Dido had to force herself to relax. She was gripping Scipio’s arm and a smile had broken out under her mask. She was supposed to be fashionably disinterested. Luckily Scipio hadn’t noticed because he was still taking everything in himself. As she slipped her arm free, the watchman came back to his senses.
“Thanks,” he said. “I never got your name.”
“No,” Dido said. “You didn’t.”
Officer Scipio gave her a bow anyway, despite the evasion. He caught her hand and planted a kiss on it. Dido turned and melted seamlessly into a passing knot of dancers so Scipio couldn’t see her blush. She might not know all the steps, but years of running over wet, narrow rooftops had given her an effortless grace.
Dido let the dance pull her to the other side of the party. A tidal wave of aromas stopped her in her tracks and threatened to set off a waterfall of drool. She’d never seen a buffet table in person before. Mammoth was an understatement. Her brain had trouble absorbing all the bowls of punch with their own miniature fountains, pyramids of quivering jellies and puddings, mountains of thinly sliced meat in every variety, and stacks of miniature cakes that could fit in teacups.
She’d moved three steps closer before she was fully in control of her body again and could bring herself to a halt. Food had been a little tight, especially the last couple days. Jobs were scare. She’d been counting on that ruby job to turn her fortunes around, and it would take more than a few hunger pains to make her give up her promise to never steal from her fellow Docks residents. Most of the families in the Docks had even less than Hannibal and her.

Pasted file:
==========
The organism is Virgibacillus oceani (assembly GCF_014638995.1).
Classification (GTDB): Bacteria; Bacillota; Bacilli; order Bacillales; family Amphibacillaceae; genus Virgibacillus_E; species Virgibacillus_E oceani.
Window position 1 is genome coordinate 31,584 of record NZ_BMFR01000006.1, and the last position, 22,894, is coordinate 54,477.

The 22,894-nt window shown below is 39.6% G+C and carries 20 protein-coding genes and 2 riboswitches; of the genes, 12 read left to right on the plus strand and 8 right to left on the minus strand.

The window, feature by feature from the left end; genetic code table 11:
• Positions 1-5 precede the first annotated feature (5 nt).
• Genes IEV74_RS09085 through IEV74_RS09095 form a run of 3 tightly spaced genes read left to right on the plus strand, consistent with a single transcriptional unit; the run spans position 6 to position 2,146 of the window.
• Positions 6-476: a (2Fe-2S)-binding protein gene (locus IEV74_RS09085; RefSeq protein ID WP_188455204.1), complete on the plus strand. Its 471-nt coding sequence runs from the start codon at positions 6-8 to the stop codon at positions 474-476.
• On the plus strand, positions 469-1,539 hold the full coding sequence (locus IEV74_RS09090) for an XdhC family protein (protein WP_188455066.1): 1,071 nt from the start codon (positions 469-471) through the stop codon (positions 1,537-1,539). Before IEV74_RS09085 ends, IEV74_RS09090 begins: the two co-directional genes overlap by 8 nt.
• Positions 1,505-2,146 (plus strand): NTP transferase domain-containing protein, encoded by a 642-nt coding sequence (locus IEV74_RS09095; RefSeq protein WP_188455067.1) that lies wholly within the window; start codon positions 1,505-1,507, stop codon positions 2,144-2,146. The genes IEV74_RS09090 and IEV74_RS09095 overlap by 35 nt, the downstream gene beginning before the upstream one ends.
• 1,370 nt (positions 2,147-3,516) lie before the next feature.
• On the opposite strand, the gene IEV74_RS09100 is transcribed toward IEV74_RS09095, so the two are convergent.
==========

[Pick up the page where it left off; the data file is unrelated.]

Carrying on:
Deep breaths. Her steps were light as she crossed the rest of the distance. She allowed herself a dainty cake to nibble on, though she did take a single slice of meat. The pastry was sweet enough to make her eyes cross, but the beef was rich and flavorful. She had a feeling the animal had eaten better than she ever had right up till it was time for slaughter.
Her stomach was angry at her as she moved away from the buffet. But she didn’t have a choice. She might be the only woman in the entire party who’d eaten anything. The fear of staining dresses or seeming greedy kept them at bay. Maybe if she got her hands on the emerald, she’d steal a plate of food to go with it.
She’d just put her dishes on a nearby cart when her scalp started itching. Her carefully constructed hairdo was the only reason she could keep herself from scratching. She settled for waggling her eyebrows to work her scalp around. It gave a little relief, but also earned her some weird looks from a couple of the men at the buffet.
Turning around to get away from the stares and check the rest of the party, she realized her scalp had been trying to tell her something. She saw a man leaning against a potted fern, his eyes locked onto her. His suit was jet black, contrasting the bright colors that most of the other men were wearing. His tie, carefully knotted to appear slightly messy, was orange. His bright eyes flashed behind a tiger mask crossed with orange and black stripes.